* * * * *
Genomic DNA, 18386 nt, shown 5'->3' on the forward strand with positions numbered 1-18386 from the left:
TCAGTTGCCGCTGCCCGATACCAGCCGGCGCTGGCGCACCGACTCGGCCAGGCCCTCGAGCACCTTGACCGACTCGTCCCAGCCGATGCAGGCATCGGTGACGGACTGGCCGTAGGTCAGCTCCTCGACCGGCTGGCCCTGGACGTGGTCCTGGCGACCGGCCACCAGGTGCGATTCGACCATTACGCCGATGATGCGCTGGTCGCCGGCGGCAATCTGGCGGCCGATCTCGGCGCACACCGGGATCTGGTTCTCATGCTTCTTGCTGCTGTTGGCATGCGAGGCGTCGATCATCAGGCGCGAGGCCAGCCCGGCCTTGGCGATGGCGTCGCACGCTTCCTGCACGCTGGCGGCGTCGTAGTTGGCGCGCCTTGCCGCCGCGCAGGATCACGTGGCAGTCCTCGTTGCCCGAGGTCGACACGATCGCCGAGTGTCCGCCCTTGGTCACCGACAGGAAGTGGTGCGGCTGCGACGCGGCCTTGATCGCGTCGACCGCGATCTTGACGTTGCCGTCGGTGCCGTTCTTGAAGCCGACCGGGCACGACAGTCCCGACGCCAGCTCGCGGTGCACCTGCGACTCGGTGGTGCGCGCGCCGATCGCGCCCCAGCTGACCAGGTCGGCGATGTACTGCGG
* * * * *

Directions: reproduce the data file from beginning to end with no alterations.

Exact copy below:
Genomic DNA, 18386 nt, shown 5'->3' on the forward strand with positions numbered 1-18386 from the left:
TCAGTTGCCGCTGCCCGATACCAGCCGGCGCTGGCGCACCGACTCGGCCAGGCCCTCGAGCACCTTGACCGACTCGTCCCAGCCGATGCAGGCATCGGTGACGGACTGGCCGTAGGTCAGCTCCTCGACCGGCTGGCCCTGGACGTGGTCCTGGCGACCGGCCACCAGGTGCGATTCGACCATTACGCCGATGATGCGCTGGTCGCCGGCGGCAATCTGGCGGCCGATCTCGGCGCACACCGGGATCTGGTTCTCATGCTTCTTGCTGCTGTTGGCATGCGAGGCGTCGATCATCAGGCGCGAGGCCAGCCCGGCCTTGGCGATGGCGTCGCACGCTTCCTGCACGCTGGCGGCGTCGTAGTTGGCGCGCCTTGCCGCCGCGCAGGATCACGTGGCAGTCCTCGTTGCCCGAGGTCGACACGATCGCCGAGTGTCCGCCCTTGGTCACCGACAGGAAGTGGTGCGGCTGCGACGCGGCCTTGATCGCGTCGACCGCGATCTTGACGTTGCCGTCGGTGCCGTTCTTGAAGCCGACCGGGCACGACAGTCCCGACGCCAGCTCGCGGTGCACCTGCGACTCGGTGGTGCGCGCGCCGATCGCGCCCCAGCTGACCAGGTCGGCGATGTACTGCGG